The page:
I also think a designer-director can bring something unique to devised projects. I would say that, of course! But it’s an observation I’ve come to through over two decades of experience. My design process puts careful research and dramaturgical integrity ahead of spectacle. My goal is to find the ‘logic’ of the piece, which the director may or may not have already established, and then to create the right frame to hold and enable that. In devised work, finding the logic and its corresponding frame is the key to making a coherent piece of work and to creating a rehearsal room situation where people can experiment and pursue their own lines of enquiry. I could talk about this for hours, but if you want an example, A PLACE AT THE TABLE is where this connection between the design process and the kind of devising I wanted to do really clicked into place.

How did you find working collaboratively with creative practitioners from different disciplines?

I love it, especially when the roles are fluid. It creates a genuinely creative space. It’s not always easy. Sometimes, you need to draw a line because you have to respect people’s expertise. For example, I might suggest a sound idea that a composer knows won’t work. So it has to be managed carefully. But as long as you get the balance right, it’s great.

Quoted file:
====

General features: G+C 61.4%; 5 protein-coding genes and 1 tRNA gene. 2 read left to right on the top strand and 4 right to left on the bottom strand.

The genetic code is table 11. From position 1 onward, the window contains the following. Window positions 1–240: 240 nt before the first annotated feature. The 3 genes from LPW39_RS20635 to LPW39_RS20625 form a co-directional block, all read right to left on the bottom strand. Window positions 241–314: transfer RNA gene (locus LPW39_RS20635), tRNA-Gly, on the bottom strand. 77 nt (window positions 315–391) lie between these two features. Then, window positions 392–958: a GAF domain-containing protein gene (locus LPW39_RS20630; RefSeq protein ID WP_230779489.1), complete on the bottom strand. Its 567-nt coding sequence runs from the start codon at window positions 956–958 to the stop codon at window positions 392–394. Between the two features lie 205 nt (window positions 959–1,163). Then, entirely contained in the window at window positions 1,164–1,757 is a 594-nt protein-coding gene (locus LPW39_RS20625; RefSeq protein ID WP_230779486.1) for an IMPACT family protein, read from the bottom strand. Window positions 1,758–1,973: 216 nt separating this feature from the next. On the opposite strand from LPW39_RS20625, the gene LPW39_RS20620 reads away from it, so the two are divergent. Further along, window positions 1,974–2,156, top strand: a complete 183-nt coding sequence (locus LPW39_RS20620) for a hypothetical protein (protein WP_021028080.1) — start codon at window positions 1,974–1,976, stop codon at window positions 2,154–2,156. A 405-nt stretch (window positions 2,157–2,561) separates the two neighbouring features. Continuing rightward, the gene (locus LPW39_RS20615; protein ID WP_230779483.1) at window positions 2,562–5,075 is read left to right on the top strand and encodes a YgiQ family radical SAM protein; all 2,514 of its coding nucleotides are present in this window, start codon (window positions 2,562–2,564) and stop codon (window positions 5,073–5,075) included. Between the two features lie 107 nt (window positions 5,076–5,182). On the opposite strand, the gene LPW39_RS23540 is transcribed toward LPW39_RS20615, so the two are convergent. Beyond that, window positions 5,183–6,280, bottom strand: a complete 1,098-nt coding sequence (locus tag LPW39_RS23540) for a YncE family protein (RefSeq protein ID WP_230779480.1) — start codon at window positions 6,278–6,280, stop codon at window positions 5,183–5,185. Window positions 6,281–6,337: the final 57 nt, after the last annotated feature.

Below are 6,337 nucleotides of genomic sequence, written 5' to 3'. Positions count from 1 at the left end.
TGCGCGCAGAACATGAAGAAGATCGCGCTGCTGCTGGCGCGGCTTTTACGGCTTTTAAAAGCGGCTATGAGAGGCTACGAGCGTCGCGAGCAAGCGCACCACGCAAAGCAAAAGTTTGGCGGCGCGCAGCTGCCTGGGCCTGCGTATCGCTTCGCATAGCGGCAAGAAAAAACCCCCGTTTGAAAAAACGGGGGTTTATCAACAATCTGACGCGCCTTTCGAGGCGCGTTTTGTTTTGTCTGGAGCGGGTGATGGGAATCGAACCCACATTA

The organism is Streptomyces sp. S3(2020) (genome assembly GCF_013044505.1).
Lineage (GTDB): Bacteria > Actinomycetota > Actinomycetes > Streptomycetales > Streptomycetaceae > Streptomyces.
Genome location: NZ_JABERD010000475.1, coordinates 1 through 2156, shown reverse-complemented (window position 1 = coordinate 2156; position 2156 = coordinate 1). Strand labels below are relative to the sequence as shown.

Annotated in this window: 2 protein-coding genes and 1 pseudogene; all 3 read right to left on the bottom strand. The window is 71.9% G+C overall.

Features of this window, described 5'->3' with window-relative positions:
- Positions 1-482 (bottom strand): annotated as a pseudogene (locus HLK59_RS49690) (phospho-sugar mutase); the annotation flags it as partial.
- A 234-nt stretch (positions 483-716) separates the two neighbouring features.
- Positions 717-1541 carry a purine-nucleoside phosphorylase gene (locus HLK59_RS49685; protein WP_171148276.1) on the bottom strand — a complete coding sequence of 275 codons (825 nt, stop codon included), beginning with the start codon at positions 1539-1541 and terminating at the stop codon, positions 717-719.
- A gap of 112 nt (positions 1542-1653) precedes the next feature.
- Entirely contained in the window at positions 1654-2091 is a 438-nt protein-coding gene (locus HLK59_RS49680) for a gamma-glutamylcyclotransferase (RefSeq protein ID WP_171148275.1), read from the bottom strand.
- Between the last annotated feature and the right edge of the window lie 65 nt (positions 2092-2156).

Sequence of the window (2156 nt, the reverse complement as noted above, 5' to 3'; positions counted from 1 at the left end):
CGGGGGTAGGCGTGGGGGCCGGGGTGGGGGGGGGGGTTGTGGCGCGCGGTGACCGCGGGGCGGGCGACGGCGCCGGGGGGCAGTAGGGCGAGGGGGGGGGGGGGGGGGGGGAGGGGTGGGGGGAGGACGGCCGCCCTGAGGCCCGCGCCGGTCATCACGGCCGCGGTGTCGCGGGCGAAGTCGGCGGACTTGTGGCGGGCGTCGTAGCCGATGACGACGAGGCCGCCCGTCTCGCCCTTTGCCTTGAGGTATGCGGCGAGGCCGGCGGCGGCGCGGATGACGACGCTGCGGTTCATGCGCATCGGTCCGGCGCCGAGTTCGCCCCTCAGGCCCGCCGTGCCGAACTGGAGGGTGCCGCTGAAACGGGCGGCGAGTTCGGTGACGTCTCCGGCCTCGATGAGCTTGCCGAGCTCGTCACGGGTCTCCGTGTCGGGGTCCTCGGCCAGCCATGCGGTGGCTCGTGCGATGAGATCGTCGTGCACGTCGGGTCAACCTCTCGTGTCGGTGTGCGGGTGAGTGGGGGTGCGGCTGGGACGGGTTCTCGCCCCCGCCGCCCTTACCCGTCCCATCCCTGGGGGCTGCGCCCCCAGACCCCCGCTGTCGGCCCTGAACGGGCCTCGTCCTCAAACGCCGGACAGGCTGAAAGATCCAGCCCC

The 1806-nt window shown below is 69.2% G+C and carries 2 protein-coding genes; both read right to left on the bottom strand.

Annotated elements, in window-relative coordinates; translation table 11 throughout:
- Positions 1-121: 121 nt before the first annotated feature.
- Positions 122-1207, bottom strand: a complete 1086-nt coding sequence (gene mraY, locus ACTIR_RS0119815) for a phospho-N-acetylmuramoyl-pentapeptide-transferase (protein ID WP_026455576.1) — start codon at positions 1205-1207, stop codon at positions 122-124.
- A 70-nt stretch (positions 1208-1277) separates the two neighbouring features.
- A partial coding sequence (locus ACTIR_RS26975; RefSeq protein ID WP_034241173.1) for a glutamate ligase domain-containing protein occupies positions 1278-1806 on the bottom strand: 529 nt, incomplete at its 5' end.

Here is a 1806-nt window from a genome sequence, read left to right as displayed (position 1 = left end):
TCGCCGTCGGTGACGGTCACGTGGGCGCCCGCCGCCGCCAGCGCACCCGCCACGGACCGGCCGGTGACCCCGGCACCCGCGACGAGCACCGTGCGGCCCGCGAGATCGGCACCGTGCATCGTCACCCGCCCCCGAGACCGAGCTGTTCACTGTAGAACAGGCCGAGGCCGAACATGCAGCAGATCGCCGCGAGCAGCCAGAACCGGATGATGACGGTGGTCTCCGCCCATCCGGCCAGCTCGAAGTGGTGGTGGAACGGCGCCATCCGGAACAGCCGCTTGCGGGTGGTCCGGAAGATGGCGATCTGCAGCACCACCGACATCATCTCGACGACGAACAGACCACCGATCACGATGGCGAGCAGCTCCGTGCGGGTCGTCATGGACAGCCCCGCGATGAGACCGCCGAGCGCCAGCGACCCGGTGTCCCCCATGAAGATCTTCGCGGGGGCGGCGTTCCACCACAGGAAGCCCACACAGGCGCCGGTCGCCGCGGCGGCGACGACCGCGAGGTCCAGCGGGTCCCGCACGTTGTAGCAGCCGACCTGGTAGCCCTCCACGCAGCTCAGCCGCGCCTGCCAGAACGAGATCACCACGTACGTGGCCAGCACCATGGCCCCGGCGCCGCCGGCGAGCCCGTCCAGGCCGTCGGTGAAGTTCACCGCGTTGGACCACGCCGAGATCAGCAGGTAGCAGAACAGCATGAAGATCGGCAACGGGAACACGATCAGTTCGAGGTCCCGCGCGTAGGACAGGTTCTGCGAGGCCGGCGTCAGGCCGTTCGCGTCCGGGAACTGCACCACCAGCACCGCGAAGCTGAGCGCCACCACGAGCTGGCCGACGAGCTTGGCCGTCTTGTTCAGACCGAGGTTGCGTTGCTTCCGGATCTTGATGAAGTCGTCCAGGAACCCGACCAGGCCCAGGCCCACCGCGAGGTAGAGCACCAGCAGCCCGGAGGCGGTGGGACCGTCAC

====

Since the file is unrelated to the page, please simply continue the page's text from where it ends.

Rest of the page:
I’m currently doing an MSc in Green Building, and one of the fantastic things about that is being with lots of people from very different backgrounds. It made me realise how much time I spend with other people who work in the arts, and I’ve had some great conversations with people from backgrounds ranging from sheep farming to architectural technology. Interestingly, some of my devising experience has come in handy for course group work, as I know how to create a situation that’s conducive to collaboration and co-creation.

How have you found it working in the Outer East London/South Essex area?